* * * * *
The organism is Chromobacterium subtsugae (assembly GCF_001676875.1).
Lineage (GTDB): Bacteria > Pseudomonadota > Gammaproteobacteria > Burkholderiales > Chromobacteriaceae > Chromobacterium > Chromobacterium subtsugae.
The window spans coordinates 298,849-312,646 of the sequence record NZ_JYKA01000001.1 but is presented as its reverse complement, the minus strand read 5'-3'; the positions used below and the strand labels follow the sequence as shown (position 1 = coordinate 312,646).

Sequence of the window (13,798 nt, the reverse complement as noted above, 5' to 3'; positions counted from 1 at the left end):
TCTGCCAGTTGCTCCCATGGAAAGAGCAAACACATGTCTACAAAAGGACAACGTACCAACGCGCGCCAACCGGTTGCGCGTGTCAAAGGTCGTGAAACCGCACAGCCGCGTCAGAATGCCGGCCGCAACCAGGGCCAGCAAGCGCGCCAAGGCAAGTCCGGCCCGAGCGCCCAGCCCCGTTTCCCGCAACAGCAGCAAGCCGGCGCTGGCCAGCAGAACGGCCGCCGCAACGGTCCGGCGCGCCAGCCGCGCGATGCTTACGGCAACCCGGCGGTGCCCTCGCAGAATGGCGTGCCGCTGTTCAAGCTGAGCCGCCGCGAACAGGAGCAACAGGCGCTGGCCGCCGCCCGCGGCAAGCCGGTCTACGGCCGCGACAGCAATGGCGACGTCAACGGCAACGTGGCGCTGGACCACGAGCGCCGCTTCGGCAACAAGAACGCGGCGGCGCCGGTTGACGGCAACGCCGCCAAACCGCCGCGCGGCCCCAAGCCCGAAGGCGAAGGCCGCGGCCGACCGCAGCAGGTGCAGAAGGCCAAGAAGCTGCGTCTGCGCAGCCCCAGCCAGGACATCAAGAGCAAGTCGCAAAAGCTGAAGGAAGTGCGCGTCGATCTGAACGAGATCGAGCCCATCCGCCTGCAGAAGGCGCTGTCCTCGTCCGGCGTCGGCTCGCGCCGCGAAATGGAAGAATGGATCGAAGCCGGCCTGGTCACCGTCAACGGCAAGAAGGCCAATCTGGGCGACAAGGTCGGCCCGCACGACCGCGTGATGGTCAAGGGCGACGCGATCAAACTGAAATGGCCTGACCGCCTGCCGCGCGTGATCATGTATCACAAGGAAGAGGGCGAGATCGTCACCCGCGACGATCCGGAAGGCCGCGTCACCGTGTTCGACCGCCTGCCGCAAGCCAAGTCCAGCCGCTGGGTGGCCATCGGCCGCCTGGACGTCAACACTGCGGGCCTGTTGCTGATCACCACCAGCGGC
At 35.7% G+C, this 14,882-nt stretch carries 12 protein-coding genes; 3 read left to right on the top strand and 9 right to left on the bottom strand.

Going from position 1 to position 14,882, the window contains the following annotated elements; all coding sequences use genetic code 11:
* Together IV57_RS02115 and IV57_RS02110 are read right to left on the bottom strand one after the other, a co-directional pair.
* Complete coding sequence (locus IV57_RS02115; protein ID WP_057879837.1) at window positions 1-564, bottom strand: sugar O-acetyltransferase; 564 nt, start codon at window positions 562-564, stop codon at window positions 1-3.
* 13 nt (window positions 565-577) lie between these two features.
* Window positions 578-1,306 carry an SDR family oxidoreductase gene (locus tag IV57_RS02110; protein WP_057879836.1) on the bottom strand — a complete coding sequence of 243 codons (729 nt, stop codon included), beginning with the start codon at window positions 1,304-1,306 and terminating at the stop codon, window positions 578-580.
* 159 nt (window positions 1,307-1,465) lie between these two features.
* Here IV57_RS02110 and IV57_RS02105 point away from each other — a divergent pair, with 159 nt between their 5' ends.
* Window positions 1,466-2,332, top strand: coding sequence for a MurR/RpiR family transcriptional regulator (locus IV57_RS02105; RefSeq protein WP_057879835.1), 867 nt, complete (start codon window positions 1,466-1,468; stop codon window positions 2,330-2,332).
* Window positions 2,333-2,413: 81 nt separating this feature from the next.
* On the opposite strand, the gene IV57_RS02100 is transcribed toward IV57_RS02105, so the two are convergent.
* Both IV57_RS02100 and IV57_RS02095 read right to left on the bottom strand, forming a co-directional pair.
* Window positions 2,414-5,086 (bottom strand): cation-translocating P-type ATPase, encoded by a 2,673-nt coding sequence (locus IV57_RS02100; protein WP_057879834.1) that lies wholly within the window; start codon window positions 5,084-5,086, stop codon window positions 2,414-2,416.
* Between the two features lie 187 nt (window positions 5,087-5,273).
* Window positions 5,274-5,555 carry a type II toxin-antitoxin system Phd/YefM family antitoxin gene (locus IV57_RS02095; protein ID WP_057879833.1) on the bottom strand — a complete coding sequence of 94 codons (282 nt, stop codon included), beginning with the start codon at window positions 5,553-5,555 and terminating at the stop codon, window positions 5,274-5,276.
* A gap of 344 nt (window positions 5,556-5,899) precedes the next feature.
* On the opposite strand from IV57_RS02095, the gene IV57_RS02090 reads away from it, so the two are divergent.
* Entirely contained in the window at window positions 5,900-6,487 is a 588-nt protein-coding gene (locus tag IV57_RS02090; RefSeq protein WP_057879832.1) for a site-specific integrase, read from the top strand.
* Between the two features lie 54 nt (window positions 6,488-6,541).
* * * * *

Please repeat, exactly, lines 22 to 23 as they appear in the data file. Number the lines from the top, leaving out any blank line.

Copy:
* On the opposite strand from IV57_RS02095, the gene IV57_RS02090 reads away from it, so the two are divergent.
* Entirely contained in the window at window positions 5,900-6,487 is a 588-nt protein-coding gene (locus tag IV57_RS02090; RefSeq protein WP_057879832.1) for a site-specific integrase, read from the top strand.